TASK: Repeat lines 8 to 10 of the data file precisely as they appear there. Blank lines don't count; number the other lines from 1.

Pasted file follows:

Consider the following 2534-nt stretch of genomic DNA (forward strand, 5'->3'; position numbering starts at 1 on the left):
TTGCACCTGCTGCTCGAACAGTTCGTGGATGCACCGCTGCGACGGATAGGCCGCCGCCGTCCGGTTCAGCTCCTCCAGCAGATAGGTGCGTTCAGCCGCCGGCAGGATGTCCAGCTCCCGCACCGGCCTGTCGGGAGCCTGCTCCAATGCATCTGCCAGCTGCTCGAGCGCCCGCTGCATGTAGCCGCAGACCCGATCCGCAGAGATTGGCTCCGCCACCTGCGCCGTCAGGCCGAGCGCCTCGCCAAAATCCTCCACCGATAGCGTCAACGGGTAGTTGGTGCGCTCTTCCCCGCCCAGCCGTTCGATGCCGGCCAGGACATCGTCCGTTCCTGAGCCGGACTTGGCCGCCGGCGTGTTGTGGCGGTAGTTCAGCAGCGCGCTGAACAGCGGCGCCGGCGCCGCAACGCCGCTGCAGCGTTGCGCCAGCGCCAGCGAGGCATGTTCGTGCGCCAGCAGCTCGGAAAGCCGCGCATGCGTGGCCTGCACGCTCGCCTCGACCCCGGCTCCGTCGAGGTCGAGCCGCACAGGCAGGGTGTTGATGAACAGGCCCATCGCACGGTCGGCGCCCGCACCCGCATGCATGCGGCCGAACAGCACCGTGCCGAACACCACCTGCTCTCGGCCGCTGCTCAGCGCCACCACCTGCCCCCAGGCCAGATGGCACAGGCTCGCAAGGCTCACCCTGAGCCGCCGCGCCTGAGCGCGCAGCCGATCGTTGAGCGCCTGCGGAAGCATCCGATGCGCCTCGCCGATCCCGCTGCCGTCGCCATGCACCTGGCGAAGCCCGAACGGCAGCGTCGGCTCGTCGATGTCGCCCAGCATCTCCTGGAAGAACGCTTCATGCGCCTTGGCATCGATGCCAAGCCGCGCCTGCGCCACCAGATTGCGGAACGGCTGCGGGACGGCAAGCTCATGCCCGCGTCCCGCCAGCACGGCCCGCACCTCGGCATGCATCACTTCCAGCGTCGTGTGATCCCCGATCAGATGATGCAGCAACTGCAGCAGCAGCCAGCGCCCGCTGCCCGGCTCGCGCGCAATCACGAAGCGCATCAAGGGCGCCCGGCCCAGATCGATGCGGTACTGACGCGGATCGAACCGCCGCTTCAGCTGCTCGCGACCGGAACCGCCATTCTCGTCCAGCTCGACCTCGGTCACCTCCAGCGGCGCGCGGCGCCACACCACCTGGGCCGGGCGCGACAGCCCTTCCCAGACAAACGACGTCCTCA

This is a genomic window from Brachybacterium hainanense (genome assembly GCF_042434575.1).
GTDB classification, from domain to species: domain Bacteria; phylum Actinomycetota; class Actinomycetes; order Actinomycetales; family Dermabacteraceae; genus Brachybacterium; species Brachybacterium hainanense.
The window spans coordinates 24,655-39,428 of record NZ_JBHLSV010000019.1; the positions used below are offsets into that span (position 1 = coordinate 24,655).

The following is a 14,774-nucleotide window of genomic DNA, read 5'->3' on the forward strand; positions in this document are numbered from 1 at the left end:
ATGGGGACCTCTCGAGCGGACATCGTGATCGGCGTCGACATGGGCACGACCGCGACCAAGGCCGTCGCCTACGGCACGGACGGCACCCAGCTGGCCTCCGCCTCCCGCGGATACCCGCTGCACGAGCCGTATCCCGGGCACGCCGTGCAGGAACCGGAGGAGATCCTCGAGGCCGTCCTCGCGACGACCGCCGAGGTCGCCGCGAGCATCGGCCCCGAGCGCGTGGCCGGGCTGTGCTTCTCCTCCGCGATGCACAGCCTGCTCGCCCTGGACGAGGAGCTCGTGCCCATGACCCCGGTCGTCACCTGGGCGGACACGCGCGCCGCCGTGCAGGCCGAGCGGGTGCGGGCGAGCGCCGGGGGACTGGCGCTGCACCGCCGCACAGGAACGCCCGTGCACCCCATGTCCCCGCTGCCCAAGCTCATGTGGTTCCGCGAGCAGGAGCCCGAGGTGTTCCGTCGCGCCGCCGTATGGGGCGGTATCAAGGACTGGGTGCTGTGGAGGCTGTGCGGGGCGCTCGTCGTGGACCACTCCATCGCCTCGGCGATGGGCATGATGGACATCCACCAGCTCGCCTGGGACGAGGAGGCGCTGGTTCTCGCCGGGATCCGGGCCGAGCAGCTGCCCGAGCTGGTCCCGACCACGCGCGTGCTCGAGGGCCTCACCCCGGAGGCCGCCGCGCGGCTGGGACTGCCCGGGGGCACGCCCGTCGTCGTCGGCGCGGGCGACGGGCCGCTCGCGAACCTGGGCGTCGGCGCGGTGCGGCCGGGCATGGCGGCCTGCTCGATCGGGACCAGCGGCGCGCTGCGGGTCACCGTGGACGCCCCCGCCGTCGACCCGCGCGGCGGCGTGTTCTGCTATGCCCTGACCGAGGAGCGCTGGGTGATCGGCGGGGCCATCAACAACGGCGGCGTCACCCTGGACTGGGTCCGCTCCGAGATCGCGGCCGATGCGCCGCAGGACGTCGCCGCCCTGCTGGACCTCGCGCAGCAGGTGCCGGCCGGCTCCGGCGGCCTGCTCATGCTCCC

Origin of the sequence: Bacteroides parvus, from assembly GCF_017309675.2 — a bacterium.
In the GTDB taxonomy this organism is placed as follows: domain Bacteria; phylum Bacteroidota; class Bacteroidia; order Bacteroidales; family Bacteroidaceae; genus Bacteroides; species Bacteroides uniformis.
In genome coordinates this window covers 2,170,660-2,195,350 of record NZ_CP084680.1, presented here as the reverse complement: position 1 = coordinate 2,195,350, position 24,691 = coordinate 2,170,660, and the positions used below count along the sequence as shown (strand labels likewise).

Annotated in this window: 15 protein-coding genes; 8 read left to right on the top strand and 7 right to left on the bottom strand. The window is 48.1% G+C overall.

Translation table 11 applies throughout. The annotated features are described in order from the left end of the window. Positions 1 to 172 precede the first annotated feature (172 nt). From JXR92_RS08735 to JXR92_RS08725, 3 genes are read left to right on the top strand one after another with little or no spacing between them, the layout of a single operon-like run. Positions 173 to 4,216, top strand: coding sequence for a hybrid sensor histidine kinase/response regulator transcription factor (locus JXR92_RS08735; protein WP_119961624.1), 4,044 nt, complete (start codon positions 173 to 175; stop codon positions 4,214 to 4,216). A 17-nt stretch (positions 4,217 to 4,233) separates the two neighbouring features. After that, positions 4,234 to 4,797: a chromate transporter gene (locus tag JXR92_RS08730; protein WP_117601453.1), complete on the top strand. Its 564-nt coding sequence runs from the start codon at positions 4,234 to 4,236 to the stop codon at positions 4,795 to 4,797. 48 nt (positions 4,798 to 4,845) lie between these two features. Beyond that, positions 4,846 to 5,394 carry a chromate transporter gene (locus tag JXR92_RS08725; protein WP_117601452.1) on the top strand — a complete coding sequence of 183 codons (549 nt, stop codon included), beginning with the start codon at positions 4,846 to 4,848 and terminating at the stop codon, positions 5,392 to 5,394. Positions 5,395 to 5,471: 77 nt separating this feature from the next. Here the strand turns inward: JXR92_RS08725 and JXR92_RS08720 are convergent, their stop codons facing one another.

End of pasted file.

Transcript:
Origin of the sequence: Bacteroides parvus, from assembly GCF_017309675.2 — a bacterium.
In the GTDB taxonomy this organism is placed as follows: domain Bacteria; phylum Bacteroidota; class Bacteroidia; order Bacteroidales; family Bacteroidaceae; genus Bacteroides; species Bacteroides uniformis.
In genome coordinates this window covers 2,170,660-2,195,350 of record NZ_CP084680.1, presented here as the reverse complement: position 1 = coordinate 2,195,350, position 24,691 = coordinate 2,170,660, and the positions used below count along the sequence as shown (strand labels likewise).